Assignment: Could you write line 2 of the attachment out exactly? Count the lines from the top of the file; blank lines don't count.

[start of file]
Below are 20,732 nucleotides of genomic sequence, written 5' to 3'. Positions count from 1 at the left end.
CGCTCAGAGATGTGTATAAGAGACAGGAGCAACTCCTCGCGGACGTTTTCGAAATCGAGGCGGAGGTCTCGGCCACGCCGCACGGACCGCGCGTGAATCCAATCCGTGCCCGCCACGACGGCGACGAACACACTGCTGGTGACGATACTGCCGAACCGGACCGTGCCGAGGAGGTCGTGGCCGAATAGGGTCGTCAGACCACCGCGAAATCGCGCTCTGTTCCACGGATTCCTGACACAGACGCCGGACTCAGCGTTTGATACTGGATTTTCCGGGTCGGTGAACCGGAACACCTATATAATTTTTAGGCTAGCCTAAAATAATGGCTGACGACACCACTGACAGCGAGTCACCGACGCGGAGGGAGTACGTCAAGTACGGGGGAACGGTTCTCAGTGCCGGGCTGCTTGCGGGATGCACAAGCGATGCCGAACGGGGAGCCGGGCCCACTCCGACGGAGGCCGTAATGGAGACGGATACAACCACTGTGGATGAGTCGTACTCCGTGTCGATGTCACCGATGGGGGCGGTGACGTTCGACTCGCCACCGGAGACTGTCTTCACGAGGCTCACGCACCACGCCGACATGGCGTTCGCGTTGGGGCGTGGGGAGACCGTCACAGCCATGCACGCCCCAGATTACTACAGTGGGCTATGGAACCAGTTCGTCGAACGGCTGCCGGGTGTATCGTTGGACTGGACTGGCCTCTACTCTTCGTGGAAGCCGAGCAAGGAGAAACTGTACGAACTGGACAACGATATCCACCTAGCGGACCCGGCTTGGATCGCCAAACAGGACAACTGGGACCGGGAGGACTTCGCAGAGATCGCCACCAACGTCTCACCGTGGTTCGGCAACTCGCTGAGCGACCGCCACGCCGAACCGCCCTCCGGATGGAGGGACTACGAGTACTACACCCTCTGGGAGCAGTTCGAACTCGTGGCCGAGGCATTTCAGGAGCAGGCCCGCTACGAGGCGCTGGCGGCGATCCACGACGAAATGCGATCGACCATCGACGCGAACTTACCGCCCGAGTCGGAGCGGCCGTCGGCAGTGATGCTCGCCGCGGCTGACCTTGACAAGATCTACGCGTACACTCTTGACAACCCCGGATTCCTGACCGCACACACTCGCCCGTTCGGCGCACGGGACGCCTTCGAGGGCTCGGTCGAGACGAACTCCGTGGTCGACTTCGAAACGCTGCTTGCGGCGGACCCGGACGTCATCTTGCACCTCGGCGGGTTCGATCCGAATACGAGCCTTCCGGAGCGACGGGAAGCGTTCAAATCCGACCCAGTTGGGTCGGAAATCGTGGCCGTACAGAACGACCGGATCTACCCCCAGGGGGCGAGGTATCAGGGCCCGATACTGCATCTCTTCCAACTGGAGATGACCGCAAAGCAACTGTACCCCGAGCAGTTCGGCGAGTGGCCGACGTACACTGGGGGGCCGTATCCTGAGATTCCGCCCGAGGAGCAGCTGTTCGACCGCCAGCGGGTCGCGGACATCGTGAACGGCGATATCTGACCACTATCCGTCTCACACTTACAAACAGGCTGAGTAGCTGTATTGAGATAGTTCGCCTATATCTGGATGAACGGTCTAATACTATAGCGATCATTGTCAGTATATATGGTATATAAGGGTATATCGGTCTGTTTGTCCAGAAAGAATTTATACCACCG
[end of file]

CGCTCAGAGATGTGTATAAGAGACAGGAGCAACTCCTCGCGGACGTTTTCGAAATCGAGGCGGAGGTCTCGGCCACGCCGCACGGACCGCGCGTGAATCCAATCCGTGCCCGCCACGACGGCGACGAACACACTGCTGGTGACGATACTGCCGAACCGGACCGTGCCGAGGAGGTCGTGGCCGAATAGGGTCGTCAGACCACCGCGAAATCGCGCTCTGTTCCACGGATTCCTGACACAGACGCCGGACTCAGCGTTTGATACTGGATTTTCCGGGTCGGTGAACCGGAACACCTATATAATTTTTAGGCTAGCCTAAAATAATGGCTGACGACACCACTGACAGCGAGTCACCGACGCGGAGGGAGTACGTCAAGTACGGGGGAACGGTTCTCAGTGCCGGGCTGCTTGCGGGATGCACAAGCGATGCCGAACGGGGAGCCGGGCCCACTCCGACGGAGGCCGTAATGGAGACGGATACAACCACTGTGGATGAGTCGTACTCCGTGTCGATGTCACCGATGGGGGCGGTGACGTTCGACTCGCCACCGGAGACTGTCTTCACGAGGCTCACGCACCACGCCGACATGGCGTTCGCGTTGGGGCGTGGGGAGACCGTCACAGCCATGCACGCCCCAGATTACTACAGTGGGCTATGGAACCAGTTCGTCGAACGGCTGCCGGGTGTATCGTTGGACTGGACTGGCCTCTACTCTTCGTGGAAGCCGAGCAAGGAGAAACTGTACGAACTGGACAACGATATCCACCTAGCGGACCCGGCTTGGATCGCCAAACAGGACAACTGGGACCGGGAGGACTTCGCAGAGATCGCCACCAACGTCTCACCGTGGTTCGGCAACTCGCTGAGCGACCGCCACGCCGAACCGCCCTCCGGATGGAGGGACTACGAGTACTACACCCTCTGGGAGCAGTTCGAACTCGTGGCCGAGGCATTTCAGGAGCAGGCCCGCTACGAGGCGCTGGCGGCGATCCACGACGAAATGCGATCGACCATCGACGCGAACTTACCGCCCGAGTCGGAGCGGCCGTCGGCAGTGATGCTCGCCGCGGCTGACCTTGACAAGATCTACGCGTACACTCTTGACAACCCCGGATTCCTGACCGCACACACTCGCCCGTTCGGCGCACGGGACGCCTTCGAGGGCTCGGTCGAGACGAACTCCGTGGTCGACTTCGAAACGCTGCTTGCGGCGGACCCGGACGTCATCTTGCACCTCGGCGGGTTCGATCCGAATACGAGCCTTCCGGAGCGACGGGAAGCGTTCAAATCCGACCCAGTTGGGTCGGAAATCGTGGCCGTACAGAACGACCGGATCTACCCCCAGGGGGCGAGGTATCAGGGCCCGATACTGCATCTCTTCCAACTGGAGATGACCGCAAAGCAACTGTACCCCGAGCAGTTCGGCGAGTGGCCGACGTACACTGGGGGGCCGTATCCTGAGATTCCGCCCGAGGAGCAGCTGTTCGACCGCCAGCGGGTCGCGGACATCGTGAACGGCGATATCTGACCACTATCCGTCTCACACTTACAAACAGGCTGAGTAGCTGTATTGAGATAGTTCGCCTATATCTGGATGAACGGTCTAATACTATAGCGATCATTGTCAGTATATATGGTATATAAGGGTATATCGGTCTGTTTGTCCAGAAAGAATTTATACCACCG